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Lundbeck's desmoteplase flunks phase III stroke trial

No better than placebo at improving disability symptoms
Lundbeck HQ

Prospects for Lundbeck's stroke therapy desmoteplase are looking shaky after the company reported disappointing data in the first of two phase III trials of the drug.

The results of the DIAS-3 trial indicated that desmoteplase was no better than placebo in improving disability symptoms in stroke patients - as measured by the modified Rankin scale (mRS) - three months after treatment.

The proportion of patients with a score of 0-2 on the mRS scale indicating minimal disability was around 50 per cent in both the desmoteplase and control groups, although Lundbeck suggested a subpopulation of patients did appear to have a benefit.

Desmoteplase is a thrombolytic drug and is designed to work by dissolving blood clots in patients with acute ischaemic stroke (AIS), restoring blood flow and preventing further destruction of brain tissue that has been starved of oxygen.

An older thrombolytic called alteplase (tPA) - sold by Genentech as Activase - is already approved to treat stroke, but remains a controversial therapy as the drug has an extremely narrow therapeutic window and has to be given within three hours of stroke onset. Meanwhile, clinical trials have yielded mixed results, with some showing a benefit and others showing harm.

Lundbeck has been trying to show that desmoteplase is effective when given between three and nine hours from the start of symptoms, a much more realistic option for many stroke cases. The drug is also easier to administer than alteplase as it is given as a single bolus injection, while the older drug requires a bolus followed by an hour-long infusion.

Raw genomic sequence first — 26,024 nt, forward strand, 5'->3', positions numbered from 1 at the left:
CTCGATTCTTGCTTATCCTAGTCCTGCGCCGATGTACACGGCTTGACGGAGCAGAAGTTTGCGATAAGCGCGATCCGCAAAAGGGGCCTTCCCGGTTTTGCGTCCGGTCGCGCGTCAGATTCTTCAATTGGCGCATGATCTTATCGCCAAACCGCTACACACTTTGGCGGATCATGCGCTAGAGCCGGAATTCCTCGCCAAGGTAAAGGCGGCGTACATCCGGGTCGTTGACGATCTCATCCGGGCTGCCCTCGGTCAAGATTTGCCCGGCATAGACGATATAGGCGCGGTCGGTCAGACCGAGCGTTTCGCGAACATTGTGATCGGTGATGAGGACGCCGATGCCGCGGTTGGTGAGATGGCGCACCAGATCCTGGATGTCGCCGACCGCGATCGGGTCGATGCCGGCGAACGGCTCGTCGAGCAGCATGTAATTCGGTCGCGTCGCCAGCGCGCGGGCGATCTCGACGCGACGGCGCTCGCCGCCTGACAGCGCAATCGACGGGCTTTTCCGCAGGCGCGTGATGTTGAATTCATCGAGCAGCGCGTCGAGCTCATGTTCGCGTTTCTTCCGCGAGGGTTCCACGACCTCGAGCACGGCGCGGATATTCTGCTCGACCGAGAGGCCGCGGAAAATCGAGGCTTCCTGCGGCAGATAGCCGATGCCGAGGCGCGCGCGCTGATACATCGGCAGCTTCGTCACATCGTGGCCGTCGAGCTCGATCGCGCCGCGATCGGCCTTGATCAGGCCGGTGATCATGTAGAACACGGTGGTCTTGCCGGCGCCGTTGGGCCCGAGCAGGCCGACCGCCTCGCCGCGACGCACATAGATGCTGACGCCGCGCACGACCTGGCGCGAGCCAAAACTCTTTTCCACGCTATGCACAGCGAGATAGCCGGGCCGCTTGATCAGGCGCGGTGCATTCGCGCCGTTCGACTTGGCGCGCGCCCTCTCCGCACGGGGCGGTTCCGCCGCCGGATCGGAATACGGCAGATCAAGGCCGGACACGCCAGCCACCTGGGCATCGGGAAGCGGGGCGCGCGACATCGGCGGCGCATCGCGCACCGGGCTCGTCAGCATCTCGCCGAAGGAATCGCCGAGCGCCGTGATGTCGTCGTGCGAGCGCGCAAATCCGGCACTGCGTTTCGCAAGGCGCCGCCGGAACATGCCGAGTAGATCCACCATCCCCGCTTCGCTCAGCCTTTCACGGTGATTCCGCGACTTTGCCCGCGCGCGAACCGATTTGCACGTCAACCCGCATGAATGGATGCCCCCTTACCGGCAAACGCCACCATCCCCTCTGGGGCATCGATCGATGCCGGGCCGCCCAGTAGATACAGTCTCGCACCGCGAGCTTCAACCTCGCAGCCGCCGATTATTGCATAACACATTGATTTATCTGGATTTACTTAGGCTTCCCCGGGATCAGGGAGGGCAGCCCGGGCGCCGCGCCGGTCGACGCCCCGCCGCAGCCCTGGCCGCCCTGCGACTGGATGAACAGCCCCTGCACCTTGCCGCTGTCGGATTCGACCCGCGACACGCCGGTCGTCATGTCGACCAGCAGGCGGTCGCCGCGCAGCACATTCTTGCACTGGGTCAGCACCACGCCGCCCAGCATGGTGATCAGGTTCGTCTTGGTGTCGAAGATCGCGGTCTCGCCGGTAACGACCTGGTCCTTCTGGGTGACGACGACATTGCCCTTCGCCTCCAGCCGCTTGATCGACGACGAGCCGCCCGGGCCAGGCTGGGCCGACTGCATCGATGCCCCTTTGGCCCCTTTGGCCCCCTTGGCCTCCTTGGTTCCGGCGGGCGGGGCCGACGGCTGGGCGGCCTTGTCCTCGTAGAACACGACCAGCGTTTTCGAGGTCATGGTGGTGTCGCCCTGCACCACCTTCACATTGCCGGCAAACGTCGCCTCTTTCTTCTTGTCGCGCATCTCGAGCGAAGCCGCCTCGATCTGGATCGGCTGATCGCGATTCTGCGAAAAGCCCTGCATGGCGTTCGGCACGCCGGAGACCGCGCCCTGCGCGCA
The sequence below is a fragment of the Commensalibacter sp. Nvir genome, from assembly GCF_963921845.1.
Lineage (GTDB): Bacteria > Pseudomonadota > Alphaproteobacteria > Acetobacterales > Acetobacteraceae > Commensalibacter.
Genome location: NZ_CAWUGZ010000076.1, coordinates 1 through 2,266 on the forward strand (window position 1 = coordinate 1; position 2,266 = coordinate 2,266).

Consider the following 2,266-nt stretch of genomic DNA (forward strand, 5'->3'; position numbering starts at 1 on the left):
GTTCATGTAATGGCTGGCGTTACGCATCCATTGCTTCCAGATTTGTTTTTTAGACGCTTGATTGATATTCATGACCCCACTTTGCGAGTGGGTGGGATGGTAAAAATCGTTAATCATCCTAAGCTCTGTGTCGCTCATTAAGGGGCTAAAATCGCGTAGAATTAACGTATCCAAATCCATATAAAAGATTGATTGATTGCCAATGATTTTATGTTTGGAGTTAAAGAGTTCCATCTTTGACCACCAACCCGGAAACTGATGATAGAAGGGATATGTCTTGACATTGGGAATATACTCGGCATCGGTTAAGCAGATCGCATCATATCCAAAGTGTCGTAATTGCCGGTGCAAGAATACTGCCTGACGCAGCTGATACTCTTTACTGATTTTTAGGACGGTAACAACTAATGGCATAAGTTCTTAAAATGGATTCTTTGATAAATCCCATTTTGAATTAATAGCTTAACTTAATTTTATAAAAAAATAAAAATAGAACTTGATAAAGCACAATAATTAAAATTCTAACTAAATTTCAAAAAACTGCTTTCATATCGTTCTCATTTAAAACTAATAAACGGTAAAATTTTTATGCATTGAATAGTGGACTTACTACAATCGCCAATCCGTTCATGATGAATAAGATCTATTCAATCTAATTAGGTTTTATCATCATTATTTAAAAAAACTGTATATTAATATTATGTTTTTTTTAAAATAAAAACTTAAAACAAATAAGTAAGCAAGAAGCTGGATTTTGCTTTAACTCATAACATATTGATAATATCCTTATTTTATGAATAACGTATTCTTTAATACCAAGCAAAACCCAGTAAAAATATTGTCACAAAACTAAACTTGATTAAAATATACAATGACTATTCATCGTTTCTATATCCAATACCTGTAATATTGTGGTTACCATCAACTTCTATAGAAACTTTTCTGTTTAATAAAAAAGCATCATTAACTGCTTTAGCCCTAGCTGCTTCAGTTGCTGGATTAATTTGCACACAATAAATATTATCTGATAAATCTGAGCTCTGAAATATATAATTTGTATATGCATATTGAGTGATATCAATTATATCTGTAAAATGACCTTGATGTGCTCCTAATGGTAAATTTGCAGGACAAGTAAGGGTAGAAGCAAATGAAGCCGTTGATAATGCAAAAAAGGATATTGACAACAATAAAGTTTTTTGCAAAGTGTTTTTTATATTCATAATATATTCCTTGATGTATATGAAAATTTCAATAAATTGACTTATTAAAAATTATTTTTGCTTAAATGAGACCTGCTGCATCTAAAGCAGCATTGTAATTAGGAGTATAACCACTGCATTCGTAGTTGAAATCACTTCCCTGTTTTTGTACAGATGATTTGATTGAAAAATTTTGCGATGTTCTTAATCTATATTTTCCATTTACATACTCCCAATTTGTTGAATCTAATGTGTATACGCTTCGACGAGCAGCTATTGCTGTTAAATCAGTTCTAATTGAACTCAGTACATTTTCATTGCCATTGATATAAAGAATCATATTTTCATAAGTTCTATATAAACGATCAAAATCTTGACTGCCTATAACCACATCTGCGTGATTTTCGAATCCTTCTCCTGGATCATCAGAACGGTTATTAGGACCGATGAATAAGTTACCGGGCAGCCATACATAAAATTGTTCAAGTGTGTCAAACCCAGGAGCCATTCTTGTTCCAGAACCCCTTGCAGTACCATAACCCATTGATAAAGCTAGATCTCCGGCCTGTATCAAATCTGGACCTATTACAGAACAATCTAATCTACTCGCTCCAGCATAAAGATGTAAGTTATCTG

"It is obviously disappointing for us, treating physicians and patients that desmoteplase did not met the primary endpoint in the study," said Lundbeck's head of R&D Anders Gersel Pedersen.

On the positive side there were no safety issues with the drug, particularly with regard to intracranial haemorrhage (ICH), which is a recognised side effect with alteplase and occurs in 3 to 7 per cent of patients.

Given the safety profile and the trend towards a benefit in the subpopulation analysis, Lundbeck is not giving up on desmoteplase just yet.

"Further development will be evaluated with advice from key clinical and regulatory experts during the next few months in order to evaluate if a path forward is feasible," said the company in a statement.

If desmoteplase is dropped the company said it will incur a write-down charge of around 330m Danish krone ($60m) in its accounts for the current financial year.

Desmoteplase is one of a stable of new products Lundbeck is bringing through development to handle the loss of patent protection for antidepressant Lexapro (escitalopram), along with next-generation antidepressant Brintellix (vortioxetine), once-monthly schizophrenia drug Abilify Maintena (aripiprazole) and alcohol dependence therapy Selincro (nalmefene).

Article by
Phil Taylor

30th June 2014

From: Research

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